Congressman G.K. Butterfield was in Kinston Tuesday to hear how stimulus money is helping a health center there, but it turned into a debate about healthcare reform.
In a roundtable discussion with Butterfield about how stimulus dollars have helped Kinston Community Health Center, concerned citizens fired away as if it were a town hall meeting.
Neal Jurney, who spent 24 years in the Air Force and has insurance, opposes the President's plan. Jurnery says, "Healthcare, like everything else, should be earned and those who are deserving should get it."
Others, like Tabitha Dixon, who is uninsured and recently married, have a different take from Jurney. "What are you going to do if there's no healthcare for us? I mean what are we going to do?"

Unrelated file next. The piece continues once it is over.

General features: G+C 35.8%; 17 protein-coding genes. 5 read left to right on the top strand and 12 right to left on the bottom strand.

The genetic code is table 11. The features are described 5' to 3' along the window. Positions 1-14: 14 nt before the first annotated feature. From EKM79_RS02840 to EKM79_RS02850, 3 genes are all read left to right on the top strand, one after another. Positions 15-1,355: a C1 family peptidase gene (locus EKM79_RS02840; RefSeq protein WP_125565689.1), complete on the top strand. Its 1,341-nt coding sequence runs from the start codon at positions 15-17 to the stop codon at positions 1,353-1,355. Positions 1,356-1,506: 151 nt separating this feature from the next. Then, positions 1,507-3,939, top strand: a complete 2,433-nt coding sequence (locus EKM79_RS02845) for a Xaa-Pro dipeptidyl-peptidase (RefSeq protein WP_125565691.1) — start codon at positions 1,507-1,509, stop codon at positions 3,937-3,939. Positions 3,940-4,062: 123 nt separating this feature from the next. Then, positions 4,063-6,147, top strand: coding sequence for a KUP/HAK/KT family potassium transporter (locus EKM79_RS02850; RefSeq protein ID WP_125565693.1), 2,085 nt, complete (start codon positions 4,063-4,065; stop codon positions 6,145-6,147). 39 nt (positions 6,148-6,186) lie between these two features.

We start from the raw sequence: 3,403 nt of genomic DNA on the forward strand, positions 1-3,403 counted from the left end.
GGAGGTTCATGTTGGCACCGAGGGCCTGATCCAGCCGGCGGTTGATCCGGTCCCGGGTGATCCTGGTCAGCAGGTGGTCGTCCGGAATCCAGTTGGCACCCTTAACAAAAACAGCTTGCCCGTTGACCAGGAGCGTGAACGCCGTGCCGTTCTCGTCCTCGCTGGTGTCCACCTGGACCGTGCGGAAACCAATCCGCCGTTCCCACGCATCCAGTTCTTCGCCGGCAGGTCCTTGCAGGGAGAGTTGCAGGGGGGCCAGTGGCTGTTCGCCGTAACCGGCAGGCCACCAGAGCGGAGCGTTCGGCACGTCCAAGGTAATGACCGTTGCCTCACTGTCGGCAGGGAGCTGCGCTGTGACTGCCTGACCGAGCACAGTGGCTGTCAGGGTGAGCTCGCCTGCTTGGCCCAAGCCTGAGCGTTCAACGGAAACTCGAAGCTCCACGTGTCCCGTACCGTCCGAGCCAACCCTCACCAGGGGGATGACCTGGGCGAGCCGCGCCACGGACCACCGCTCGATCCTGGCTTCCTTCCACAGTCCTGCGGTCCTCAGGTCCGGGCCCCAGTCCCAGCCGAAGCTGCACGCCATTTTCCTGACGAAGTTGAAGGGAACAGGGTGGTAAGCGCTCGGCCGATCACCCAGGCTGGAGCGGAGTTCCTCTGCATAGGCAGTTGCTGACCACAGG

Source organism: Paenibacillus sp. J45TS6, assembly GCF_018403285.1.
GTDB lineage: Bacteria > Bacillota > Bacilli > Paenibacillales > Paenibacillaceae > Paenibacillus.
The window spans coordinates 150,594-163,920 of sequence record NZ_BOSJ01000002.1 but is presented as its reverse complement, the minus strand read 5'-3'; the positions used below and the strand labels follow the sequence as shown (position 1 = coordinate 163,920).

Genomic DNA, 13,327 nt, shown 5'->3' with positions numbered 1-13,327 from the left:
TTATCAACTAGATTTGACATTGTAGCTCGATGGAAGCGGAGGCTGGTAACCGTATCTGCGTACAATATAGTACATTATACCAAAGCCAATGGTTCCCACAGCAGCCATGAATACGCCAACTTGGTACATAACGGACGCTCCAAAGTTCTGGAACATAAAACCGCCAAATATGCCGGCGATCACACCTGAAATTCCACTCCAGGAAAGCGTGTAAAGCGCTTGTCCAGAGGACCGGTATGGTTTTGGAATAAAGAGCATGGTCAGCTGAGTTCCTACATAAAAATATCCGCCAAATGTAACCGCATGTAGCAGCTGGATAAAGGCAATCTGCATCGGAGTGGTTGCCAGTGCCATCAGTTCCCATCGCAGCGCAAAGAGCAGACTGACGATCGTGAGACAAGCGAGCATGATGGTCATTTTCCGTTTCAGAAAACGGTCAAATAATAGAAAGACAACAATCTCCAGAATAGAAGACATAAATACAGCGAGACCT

Congressman Butterfield did his best to explain the president's plan for healthcare reform, saying, "There's a lot of misinformation that has surfaced and my job is to make sure people have the facts. If you have health insurance and you like your plan we want you to keep it, there will be no interference whatsoever in your plan.
As far as the health center itself, 60 percent of its clientele are uninsured and that's a big reason why $770,000 of stimulus money will go towards extended hours and renovations for the center.